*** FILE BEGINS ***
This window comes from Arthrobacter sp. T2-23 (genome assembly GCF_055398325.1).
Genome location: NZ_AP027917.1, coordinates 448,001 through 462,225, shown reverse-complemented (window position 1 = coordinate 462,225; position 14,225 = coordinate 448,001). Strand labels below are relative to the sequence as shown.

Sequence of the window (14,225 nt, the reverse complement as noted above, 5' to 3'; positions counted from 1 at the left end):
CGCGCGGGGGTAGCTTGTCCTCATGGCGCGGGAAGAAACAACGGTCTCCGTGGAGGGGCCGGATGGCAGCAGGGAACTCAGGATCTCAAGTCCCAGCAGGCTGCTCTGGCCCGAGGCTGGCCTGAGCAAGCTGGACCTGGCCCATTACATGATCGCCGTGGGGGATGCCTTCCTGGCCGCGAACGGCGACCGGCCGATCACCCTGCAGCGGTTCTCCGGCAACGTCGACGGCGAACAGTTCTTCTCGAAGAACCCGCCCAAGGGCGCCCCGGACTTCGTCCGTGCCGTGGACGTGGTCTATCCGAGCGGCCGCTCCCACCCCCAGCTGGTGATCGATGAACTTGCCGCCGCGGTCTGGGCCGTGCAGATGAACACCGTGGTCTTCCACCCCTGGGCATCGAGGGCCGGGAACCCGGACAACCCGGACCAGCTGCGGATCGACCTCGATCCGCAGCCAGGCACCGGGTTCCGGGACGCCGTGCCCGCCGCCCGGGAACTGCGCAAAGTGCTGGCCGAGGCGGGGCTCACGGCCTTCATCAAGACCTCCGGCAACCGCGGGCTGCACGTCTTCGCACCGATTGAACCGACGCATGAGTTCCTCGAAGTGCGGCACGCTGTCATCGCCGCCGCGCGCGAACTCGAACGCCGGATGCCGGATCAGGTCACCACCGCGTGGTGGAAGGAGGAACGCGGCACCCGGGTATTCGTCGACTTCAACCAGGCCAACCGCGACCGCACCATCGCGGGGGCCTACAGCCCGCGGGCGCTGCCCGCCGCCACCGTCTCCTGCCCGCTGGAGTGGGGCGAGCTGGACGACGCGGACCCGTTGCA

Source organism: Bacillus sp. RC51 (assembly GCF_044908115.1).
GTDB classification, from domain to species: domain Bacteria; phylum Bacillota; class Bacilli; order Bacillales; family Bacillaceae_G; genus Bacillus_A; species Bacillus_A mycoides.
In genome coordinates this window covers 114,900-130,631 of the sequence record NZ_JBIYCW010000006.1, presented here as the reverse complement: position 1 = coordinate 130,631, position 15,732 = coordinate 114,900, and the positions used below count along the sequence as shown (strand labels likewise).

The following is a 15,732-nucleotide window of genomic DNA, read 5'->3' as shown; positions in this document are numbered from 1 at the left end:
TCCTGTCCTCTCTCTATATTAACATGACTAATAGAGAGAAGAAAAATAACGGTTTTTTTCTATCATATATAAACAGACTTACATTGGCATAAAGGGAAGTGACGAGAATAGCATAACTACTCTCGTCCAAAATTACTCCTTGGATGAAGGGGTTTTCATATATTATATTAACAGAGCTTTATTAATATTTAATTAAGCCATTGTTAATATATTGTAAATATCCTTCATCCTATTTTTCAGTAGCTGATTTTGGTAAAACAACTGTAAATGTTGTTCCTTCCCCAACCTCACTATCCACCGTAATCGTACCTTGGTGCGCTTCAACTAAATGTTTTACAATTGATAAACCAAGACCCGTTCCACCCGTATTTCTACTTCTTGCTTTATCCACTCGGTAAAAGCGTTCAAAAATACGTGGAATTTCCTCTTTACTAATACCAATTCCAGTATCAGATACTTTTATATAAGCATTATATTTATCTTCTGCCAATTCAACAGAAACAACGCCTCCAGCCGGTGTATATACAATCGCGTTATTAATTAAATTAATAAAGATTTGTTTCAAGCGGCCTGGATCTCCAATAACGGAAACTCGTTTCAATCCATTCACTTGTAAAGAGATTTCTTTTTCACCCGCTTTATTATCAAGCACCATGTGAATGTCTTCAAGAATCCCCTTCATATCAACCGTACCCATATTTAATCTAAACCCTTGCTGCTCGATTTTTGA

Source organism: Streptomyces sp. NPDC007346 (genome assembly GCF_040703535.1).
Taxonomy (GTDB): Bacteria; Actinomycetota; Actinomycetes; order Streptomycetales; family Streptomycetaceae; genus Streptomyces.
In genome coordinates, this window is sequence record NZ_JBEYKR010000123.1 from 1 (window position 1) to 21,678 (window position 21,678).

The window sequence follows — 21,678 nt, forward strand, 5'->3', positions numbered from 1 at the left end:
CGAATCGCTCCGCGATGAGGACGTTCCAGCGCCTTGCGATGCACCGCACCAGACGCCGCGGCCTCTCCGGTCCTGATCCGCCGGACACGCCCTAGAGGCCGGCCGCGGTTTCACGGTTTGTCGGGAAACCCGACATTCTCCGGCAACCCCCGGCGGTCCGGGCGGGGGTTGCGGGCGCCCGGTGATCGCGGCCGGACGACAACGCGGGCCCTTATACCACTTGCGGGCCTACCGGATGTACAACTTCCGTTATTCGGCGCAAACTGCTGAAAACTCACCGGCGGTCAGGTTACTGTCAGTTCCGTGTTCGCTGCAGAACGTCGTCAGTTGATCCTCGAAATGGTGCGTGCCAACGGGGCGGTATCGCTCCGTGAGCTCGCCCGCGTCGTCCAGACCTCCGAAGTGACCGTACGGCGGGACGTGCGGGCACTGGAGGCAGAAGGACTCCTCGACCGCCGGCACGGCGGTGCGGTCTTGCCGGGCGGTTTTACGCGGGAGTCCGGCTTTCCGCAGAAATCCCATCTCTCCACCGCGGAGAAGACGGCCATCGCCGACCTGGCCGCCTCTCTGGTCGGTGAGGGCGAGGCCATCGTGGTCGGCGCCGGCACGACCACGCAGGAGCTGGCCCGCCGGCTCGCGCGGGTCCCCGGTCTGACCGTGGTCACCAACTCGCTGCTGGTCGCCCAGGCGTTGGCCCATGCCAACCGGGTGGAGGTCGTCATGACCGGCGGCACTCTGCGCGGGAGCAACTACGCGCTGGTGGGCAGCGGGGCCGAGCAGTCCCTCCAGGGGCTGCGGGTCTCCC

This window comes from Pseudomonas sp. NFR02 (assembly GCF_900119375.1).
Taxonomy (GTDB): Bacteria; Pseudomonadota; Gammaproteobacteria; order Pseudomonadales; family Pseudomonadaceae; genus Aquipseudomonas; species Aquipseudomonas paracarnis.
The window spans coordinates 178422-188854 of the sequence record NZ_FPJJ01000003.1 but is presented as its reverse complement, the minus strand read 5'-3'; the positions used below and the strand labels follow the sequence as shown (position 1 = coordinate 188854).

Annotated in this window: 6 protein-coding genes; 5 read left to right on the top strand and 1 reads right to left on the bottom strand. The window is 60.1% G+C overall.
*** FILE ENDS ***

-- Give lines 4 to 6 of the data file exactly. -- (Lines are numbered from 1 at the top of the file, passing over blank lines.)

CGCGCGGGGGTAGCTTGTCCTCATGGCGCGGGAAGAAACAACGGTCTCCGTGGAGGGGCCGGATGGCAGCAGGGAACTCAGGATCTCAAGTCCCAGCAGGCTGCTCTGGCCCGAGGCTGGCCTGAGCAAGCTGGACCTGGCCCATTACATGATCGCCGTGGGGGATGCCTTCCTGGCCGCGAACGGCGACCGGCCGATCACCCTGCAGCGGTTCTCCGGCAACGTCGACGGCGAACAGTTCTTCTCGAAGAACCCGCCCAAGGGCGCCCCGGACTTCGTCCGTGCCGTGGACGTGGTCTATCCGAGCGGCCGCTCCCACCCCCAGCTGGTGATCGATGAACTTGCCGCCGCGGTCTGGGCCGTGCAGATGAACACCGTGGTCTTCCACCCCTGGGCATCGAGGGCCGGGAACCCGGACAACCCGGACCAGCTGCGGATCGACCTCGATCCGCAGCCAGGCACCGGGTTCCGGGACGCCGTGCCCGCCGCCCGGGAACTGCGCAAAGTGCTGGCCGAGGCGGGGCTCACGGCCTTCATCAAGACCTCCGGCAACCGCGGGCTGCACGTCTTCGCACCGATTGAACCGACGCATGAGTTCCTCGAAGTGCGGCACGCTGTCATCGCCGCCGCGCGCGAACTCGAACGCCGGATGCCGGATCAGGTCACCACCGCGTGGTGGAAGGAGGAACGCGGCACCCGGGTATTCGTCGACTTCAACCAGGCCAACCGCGACCGCACCATCGCGGGGGCCTACAGCCCGCGGGCGCTGCCCGCCGCCACCGTCTCCTGCCCGCTGGAGTGGGGCGAGCTGGACGACGCGGACCCGTTGCA

Source organism: Bacillus sp. RC51 (assembly GCF_044908115.1).
GTDB classification, from domain to species: domain Bacteria; phylum Bacillota; class Bacilli; order Bacillales; family Bacillaceae_G; genus Bacillus_A; species Bacillus_A mycoides.